Skip to main content

Facade Inspection

Silman’s experience with facade assessment, stabilization, and repair dates back to the firm’s inception.
Conrad B. Duberstein US Bankruptcy Courthouse

Much of Silman’s facade work has been prepared under the auspices of local, state, and federal agencies, making the firm well-positioned to conduct inspections and produce documentation to demonstrate compliance with New York City’s Facade Inspection Safety Program (FISP), previously known as Local Law 11. A more detailed explanation of FISP is provided below.

The firm’s leadership includes multiple licensed engineers who are Qualified Exterior Wall Inspectors (QEWIs). Silman’s experience has already afforded thousands of owners and clients with efficient long-term facade solutions.

The firm’s engineers have performed these services on facades of all different materials, including a broad  range of masonry facades. Silman’s expertise in the use of both probes and non-destructive evaluation techniques ensures that clients are provided with the most detailed and accurate results possible.

On projects of special historic significance or those with unique challenges, Silman often collaborates with sub-consultants including laser scanning specialists and industrial rope access firms, especially when dealing with difficult-to-reach exterior elevations.

Silman’s comprehensive assessments of exterior deteriorated elements are used to map the extent of structural elements that require localized repairs, and in some cases to develop a new building envelope that is compatible with the existing materials that are to remain. Many clients for whom Silman has provided facade inspections services subsequently retain the firm to develop comprehensive scoping reports for cost-estimating purposes and to design repairs.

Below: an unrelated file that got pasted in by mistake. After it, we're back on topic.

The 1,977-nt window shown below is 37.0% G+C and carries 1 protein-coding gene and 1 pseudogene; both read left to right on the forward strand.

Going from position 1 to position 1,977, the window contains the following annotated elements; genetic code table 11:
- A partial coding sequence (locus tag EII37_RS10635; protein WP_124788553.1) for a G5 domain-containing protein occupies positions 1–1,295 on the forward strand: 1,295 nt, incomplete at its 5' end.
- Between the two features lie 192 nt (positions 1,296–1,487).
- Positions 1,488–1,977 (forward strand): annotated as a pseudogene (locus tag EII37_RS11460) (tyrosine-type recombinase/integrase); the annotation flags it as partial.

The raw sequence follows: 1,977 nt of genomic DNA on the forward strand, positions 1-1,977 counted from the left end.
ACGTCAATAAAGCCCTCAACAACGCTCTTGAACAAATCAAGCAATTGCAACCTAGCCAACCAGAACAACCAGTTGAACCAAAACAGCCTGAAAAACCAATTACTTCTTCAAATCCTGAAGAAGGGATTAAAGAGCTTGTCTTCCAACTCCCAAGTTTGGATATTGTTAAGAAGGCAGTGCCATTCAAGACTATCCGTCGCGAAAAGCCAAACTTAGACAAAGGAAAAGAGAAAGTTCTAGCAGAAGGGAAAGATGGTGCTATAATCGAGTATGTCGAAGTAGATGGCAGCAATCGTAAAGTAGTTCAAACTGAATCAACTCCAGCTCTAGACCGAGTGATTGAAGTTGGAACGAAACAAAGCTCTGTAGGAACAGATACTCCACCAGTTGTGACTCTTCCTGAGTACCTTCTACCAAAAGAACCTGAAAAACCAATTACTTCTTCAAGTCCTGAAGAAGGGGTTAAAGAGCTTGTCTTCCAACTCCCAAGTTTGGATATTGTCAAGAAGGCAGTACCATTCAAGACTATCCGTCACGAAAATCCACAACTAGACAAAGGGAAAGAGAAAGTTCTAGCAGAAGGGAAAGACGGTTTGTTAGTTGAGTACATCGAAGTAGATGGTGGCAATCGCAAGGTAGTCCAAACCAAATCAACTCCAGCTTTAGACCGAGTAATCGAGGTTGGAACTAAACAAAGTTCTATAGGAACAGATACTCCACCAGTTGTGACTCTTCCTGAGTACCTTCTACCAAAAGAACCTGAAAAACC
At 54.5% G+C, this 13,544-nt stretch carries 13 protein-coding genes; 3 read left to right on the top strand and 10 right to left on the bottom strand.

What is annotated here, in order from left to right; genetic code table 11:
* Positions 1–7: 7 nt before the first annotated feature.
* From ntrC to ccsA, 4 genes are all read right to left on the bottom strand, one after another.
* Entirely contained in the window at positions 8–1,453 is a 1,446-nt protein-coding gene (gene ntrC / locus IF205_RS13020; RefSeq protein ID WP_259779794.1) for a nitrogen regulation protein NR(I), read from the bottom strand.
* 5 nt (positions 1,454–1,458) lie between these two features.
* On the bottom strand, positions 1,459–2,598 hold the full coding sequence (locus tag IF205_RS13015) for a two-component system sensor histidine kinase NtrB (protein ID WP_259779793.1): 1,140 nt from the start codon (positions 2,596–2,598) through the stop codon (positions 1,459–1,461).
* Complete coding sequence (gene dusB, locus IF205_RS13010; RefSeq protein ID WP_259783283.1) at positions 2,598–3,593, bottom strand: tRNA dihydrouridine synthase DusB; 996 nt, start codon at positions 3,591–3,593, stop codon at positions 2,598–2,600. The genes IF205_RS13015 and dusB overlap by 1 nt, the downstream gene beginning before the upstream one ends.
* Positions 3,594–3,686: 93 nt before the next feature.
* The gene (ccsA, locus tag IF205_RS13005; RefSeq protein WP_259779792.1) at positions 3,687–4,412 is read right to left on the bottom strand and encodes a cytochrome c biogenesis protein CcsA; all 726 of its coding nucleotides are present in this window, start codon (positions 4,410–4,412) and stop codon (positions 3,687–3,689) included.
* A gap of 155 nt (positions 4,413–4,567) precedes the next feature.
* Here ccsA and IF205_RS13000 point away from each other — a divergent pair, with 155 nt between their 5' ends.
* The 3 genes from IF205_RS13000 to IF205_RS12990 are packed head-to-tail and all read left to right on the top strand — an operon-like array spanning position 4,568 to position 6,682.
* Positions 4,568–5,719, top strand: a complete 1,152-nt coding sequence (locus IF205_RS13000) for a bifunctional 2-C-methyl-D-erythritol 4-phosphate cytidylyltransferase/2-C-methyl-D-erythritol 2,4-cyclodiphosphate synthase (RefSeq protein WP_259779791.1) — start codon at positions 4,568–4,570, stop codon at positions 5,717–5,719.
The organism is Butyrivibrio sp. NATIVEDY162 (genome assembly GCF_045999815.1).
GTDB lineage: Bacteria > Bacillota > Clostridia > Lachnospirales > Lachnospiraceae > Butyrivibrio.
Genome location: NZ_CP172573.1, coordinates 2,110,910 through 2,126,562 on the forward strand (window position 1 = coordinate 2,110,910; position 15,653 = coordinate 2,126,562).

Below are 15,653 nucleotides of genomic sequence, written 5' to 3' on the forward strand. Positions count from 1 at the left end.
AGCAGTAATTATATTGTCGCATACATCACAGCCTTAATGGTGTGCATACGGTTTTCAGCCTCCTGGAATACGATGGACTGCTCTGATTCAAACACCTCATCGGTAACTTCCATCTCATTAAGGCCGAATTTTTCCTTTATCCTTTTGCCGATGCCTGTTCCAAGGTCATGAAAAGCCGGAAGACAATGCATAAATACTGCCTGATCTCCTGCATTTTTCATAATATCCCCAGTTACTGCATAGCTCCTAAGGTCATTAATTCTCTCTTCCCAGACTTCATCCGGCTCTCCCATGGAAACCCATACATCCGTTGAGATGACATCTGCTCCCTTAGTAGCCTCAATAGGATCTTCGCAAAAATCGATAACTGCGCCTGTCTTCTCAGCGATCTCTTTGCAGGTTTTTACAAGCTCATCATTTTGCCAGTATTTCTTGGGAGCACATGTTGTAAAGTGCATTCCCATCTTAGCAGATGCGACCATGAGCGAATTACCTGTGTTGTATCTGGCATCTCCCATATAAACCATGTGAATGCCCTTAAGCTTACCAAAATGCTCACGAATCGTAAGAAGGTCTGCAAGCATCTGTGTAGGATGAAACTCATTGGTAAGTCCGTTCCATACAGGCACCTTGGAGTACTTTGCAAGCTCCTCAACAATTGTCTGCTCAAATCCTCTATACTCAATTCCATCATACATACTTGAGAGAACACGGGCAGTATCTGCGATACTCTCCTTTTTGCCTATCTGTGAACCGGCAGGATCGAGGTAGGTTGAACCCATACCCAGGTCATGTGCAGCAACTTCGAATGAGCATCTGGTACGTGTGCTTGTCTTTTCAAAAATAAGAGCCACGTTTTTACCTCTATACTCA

Read about Silman’s other building envelope work here.

What is NYC FISP?

New York City’s legal requirements for facade inspection date back to 1979, when a college student was fatally struck by a falling piece of terra cotta. Local Law 10, signed into law in 1980, required any building taller than six stories to be inspected by a qualified professional every five years. In 1997, after multiple incidents involving partial collapse and falling masonry, Local Law 11 was implemented. This update removed exceptions for non-street facing facades and more clearly defined the required qualifications of the engineer or architect performing the inspection.

The current iteration of Local Law 11, recently renamed the Facade Inspection Safety Program (FISP), has additional inspection requirements for the structural integrity of existing handrails and guard assemblies. New buildings must have a FISP report filed in the next applicable cycle that occurs on the fifth anniversary of the first Temporary Certificate of Occupancy (TCO).

What are the current requirements of NYC FISP?

All buildings greater than six stories must have an inspection completed every five years for all facades except walls less than 12 inches from the exterior wall of an adjacent building. The required facade inspections, called critical examinations, may only be performed by a Qualified Exterior Wall Inspector (QEWI), who must also be a Professional Engineer (PE) or Registered Architect (RA) licensed in New York State. The NYC Department of Buildings (DOB) Cycle 9 Schedule is based on the last digit of a building’s block number:

The QEWI and their team will conduct a physical examination of the facade, with close-up inspections performed at intervals of no more than 60 feet. Each condition observed must be classified as safe, safe with a repair and maintenance program (SWARMP), or unsafe. Based on this classification of conditions, the overall building then must be categorized as safe, SWARMP, or unsafe. A report summarizing building conditions is then filed with the DOB.

NYC DOB Resources: FISP Filing Instructions | Facade Report Guidelines | Facade Safety Reports

Your browser is out-of-date!

Update your browser to view this website correctly. Update my browser now